Like puzzles, cancer pictures get clearer as treatments go on

I enter the radiation waiting room inside the Mayo Clinic Specialty Building in Phoenix each morning and pause at a table. On the table is a jumbled jigsaw puzzle. The picture is incomplete.

Over the past two months on that table there have been winter scenes, desert nature portraits and tulip-festooned courtyards with titles such as “Folk Festival,” “Wildflower Valley” and “Seaside Inn.” One puzzle called “Esmeralda” depicted a turn-of-the-century carnival midway with curious customers gathered round a fortuneteller.

I decided it is my favorite. Around here, we are all in line to see Esmeralda and learn our fortunes.

We work on the puzzles for only a few minutes each morning, but day by day the pictures become clearer. Every few days, a puzzle gets completed. Then the scene changes once more.

In the waiting room, we do not discuss our medical maladies. If you weren’t being treated for cancer, you wouldn’t be sitting here. There are a few tired hellos and goodbyes, and an occasional wisecrack about our lack of puzzle-solving skills. There is civility, humanity and a lot of fatigued silences. Our minds are elsewhere as our hands move the pieces into place, but over time I come to realize that we rely on each other to complete the scene.

As I come to the end of my six weeks of radiation and chemotherapy treatment for throat cancer, I am again reminded of our collective efforts to piece together those puzzles that flash like memories in the scrapbook of a happy life. So, when people ask me about how my treatment is going, I want to tell them about the long process of completing those puzzles.

Cancer treatment is like that. With no easy answers and no shortage of setbacks, it’s easy to feel isolated and afraid. Despite a generation of breakthroughs, merely mention the word and conversations go quiet and the mood darkens.

In part that’s because cancer touches every family. The churchgoing and hard-living get it. The pure of heart and the reprobate have it in common. And just about all of us have members who have lost the battle of their lives.

Many times I have felt the presence of my late mother and father during meetings with doctors. It put me off at first, but I have come to be comforted by the sense that I am not alone in this fight. With my daughter Amelia a brain cancer survivor, I am reminded every day that life is worth the fight.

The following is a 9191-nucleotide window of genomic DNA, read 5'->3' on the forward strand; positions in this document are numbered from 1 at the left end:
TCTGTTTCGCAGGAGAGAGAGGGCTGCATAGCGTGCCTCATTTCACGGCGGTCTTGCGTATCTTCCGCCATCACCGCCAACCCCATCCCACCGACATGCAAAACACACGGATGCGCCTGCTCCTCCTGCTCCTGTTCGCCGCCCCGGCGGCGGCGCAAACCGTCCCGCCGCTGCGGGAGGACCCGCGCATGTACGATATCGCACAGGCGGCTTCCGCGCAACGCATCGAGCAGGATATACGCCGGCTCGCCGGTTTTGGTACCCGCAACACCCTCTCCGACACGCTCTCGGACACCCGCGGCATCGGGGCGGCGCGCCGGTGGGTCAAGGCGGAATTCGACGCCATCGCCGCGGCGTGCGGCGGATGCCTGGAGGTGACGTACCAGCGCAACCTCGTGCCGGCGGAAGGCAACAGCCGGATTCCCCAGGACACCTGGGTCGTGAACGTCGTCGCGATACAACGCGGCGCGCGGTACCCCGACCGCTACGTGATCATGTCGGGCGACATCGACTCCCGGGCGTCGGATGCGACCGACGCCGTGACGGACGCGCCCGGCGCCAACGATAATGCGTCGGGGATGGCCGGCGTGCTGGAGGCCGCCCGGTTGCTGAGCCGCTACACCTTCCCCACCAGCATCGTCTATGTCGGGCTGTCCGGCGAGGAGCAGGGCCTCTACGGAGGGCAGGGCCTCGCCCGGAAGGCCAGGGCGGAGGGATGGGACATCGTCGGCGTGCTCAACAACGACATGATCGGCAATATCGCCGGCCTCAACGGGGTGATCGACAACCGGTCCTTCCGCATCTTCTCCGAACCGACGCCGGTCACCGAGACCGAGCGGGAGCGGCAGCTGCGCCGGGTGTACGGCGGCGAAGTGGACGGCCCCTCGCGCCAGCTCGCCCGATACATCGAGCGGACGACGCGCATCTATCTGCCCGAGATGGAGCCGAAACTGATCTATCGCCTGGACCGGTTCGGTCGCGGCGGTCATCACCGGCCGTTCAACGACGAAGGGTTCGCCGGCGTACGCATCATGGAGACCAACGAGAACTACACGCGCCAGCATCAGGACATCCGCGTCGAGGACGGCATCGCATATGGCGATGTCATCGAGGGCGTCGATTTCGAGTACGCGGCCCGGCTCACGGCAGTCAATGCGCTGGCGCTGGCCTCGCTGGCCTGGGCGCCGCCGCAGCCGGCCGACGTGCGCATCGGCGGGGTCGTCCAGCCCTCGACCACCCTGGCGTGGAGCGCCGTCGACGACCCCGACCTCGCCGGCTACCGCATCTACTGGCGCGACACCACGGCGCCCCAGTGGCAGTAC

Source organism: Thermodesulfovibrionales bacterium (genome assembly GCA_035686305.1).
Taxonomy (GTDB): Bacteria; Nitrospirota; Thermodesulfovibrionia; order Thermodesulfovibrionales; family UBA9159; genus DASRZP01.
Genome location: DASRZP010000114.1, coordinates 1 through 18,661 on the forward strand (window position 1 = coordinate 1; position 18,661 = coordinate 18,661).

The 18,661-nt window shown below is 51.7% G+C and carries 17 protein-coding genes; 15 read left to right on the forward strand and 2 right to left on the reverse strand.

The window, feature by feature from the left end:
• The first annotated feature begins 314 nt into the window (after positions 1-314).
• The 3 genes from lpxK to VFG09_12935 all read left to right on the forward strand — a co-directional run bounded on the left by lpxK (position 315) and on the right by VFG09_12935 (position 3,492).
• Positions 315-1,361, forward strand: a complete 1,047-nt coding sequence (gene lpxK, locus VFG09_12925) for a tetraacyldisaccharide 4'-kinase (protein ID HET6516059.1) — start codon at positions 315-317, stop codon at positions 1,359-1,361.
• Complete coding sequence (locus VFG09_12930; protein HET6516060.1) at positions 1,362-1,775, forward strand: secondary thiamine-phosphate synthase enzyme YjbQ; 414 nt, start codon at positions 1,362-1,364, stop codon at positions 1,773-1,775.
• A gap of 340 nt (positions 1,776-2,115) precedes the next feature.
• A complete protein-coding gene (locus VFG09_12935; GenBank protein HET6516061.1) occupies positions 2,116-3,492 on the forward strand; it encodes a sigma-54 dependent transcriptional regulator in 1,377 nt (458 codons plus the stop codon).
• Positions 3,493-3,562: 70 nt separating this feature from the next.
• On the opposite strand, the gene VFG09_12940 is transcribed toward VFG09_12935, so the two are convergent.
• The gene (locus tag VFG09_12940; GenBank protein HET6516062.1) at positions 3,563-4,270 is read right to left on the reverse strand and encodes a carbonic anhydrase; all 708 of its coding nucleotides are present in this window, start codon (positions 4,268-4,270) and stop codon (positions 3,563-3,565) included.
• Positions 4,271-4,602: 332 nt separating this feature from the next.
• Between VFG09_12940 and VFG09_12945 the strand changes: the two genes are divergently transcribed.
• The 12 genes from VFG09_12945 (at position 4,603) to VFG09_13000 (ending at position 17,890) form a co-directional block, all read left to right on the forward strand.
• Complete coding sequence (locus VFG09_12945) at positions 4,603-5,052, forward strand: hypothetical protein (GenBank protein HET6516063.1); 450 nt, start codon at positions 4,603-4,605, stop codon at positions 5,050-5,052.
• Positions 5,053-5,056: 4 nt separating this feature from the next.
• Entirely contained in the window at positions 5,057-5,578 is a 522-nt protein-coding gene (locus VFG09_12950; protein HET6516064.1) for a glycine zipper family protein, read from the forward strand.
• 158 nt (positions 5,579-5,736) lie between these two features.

As I receive treatment, I take a moment to think of all the other Southern Nevada children touched by cancer. Their hard lives are made a little easier by local charities such as Candlelighters of Nevada, the Nevada Childhood Cancer Foundation, Make-A-Wish, the St. Baldrick’s Foundation and more. To see those families fight their good fight, often against daunting odds, is truly inspiring.

And I think about the growing community of cancer treatment in the valley. From the Nevada Cancer Institute to the Comprehensive Cancer Center, Southern Nevada’s reputation for boomtown medicine continues to improve each year. And there’s no shortage of need.

Cancer causes one in four deaths in the United States. In 2010, that was approximately 570,000 people.

With more than 1.5 million new cases diagnosed each year, and another 2 million or so skin cancer cases, there’s plenty of work to do. But there’s also a hopeful message amid all the grim statistics.

Mortality rates for many cancers have been in gradual decline since the mid-1970s, when about 50 percent of those diagnosed survived five years. Today, that figure is nearly 70 percent.

With early detection and treatment, and improved medical standards of care, the picture isn’t framed in a shroud.

As I travel this road and see the pieces of my own cancer picture take shape with the help of many hands, I am reminded once more that we are all in this together.

John L. Smith’s column appears Sunday, Tuesday, Wednesday and Friday. Email him at Smith@reviewjournal.com or call 702-383-0295. He also blogs at lvrj.com/blogs/smith.

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